You can represent e^-(x^2) as an infinite series, in which case you can intergrate it. You'll still be left with an infinite series, but you can do it...

On the other hand, if you're looking for a simple function (i.e. non-infinite series), then it is impossible, at least to current knowledge.

]]>It was hard at times, especially with calculus. Some concepts are grasped right away and others must be gone over and over until it finally sinks in. If you had the motivation to do this much on your own, you will be just fine. Some people just enjoy learning. Good luck on your continuing studies.

P.S. When you become proficient in differential equations maybe you could help me out!]]>

your half way through calculus?? wow... ur pretty fast. are you learning it on your own or in an accelerated course???

I teach myself with a book. Saxon Calculus. All Saxon math books are great. Taught myself Algebra 1, 2 and Trig with them, and now calculus. Its a pretty long book, longer then the other ones, and calculus seems to take longer then I anticipated. Before I did 3 lessons a day and would tear through a book in about two months. (interuptions included) but calculus I usually only end up finishing one or two lessons a day. But sometimes you start to speed up as you get more familiar with the concepts, and learning and doing the problems gets easier.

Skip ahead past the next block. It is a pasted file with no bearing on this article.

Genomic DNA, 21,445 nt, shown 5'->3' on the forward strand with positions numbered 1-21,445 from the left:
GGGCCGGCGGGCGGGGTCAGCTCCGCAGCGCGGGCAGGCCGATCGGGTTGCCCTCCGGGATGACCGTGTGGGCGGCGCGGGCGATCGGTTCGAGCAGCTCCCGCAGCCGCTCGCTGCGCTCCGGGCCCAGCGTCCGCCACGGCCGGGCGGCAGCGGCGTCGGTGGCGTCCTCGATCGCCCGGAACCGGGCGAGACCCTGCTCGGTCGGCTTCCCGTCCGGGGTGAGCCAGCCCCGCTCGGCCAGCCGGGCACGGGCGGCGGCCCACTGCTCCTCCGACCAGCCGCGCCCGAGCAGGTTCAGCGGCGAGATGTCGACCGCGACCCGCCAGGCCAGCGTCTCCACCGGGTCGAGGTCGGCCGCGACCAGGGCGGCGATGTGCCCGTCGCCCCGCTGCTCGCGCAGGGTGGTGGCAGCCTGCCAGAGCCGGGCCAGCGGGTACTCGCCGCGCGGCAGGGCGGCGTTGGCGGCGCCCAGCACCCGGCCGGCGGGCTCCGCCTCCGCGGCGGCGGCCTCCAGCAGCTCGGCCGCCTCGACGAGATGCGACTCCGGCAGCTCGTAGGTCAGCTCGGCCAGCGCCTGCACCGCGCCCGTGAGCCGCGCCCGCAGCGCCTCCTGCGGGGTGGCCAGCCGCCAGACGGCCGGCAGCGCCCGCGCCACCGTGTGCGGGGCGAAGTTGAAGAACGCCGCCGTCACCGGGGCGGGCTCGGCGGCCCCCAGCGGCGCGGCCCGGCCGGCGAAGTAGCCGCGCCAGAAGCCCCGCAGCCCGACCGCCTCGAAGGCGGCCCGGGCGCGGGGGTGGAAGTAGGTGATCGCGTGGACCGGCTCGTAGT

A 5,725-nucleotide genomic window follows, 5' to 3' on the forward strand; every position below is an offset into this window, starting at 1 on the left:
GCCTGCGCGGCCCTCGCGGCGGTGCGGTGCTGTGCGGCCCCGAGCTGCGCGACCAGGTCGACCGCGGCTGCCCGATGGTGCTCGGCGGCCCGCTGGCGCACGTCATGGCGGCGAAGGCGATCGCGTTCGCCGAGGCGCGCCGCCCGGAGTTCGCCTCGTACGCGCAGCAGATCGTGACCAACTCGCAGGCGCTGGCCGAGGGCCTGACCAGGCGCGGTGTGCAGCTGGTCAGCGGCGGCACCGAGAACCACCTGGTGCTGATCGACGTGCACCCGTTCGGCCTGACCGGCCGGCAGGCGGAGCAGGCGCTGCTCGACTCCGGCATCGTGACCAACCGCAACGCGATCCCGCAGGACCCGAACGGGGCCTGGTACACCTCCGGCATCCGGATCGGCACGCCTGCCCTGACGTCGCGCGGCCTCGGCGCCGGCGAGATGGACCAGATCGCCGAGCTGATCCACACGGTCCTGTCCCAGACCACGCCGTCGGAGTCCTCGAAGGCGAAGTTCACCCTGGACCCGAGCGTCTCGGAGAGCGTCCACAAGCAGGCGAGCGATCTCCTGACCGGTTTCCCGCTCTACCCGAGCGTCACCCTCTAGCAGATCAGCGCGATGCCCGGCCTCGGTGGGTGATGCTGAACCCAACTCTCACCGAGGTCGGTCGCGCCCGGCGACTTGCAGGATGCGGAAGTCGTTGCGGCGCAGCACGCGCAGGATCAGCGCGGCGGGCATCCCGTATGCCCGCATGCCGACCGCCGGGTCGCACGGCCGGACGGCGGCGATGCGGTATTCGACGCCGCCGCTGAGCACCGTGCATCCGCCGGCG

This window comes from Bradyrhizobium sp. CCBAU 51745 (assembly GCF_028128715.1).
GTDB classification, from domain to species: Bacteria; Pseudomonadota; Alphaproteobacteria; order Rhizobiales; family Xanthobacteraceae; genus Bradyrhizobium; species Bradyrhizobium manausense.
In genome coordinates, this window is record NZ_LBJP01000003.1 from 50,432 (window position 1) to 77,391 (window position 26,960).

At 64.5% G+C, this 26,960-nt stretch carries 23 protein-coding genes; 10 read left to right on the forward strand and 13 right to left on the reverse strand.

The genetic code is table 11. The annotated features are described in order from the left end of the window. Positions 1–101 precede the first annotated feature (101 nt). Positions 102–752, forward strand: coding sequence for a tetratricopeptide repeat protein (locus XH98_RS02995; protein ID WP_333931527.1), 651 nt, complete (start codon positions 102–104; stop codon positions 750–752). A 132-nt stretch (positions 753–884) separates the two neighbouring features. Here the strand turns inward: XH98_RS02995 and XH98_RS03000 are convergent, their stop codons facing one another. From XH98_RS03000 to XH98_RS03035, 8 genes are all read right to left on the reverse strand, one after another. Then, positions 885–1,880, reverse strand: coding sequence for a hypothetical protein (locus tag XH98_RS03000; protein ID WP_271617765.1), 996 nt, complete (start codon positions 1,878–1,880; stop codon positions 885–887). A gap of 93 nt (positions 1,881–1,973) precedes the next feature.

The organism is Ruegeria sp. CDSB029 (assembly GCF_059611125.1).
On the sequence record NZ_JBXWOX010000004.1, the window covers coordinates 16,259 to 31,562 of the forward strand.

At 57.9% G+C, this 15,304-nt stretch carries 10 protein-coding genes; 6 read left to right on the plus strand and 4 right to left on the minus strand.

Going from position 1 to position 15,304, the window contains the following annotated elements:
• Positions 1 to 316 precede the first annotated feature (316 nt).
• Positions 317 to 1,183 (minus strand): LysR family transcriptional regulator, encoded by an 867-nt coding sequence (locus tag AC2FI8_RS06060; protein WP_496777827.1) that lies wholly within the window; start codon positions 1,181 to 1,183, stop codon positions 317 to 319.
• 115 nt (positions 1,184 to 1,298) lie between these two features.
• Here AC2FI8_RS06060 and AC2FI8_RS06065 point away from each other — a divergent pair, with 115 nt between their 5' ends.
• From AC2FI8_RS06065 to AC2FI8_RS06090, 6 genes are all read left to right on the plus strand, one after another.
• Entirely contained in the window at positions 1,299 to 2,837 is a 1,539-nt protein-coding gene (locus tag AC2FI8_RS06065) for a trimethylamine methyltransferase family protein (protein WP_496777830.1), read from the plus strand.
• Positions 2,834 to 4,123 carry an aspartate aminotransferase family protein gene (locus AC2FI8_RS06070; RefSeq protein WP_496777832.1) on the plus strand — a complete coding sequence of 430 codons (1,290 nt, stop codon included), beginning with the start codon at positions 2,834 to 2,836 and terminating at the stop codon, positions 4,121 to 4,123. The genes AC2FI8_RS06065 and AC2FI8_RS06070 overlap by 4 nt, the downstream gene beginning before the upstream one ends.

]]>Until then, you can estimate the integral between two points by using numerical methods (Newton-Raphson, etc.) but you can't get the integral as an algebraic function.

]]>your half way through calculus?? wow... ur pretty fast. are you learning it on your own or in an accelerated course???

]]>integrate e^(-x^2)

If its original form had been e^(-x^2), differentiating would have produced -2x e^(-x^2) We can't go back to the original integral and say -1/2x * integral of -2x e^(-x^2) because you are not allowed to use variables when you do that. (don't ask me why)

Are some functions inpossible to integrate manually?

Keep in mind I'm about half way through my calculus book. They may teach me how to integrate a function like this in a later lesson. But perhaps I should already know how, and I'm forgeting something. Or perhaps some functions can not be integrated manually. Which is it?

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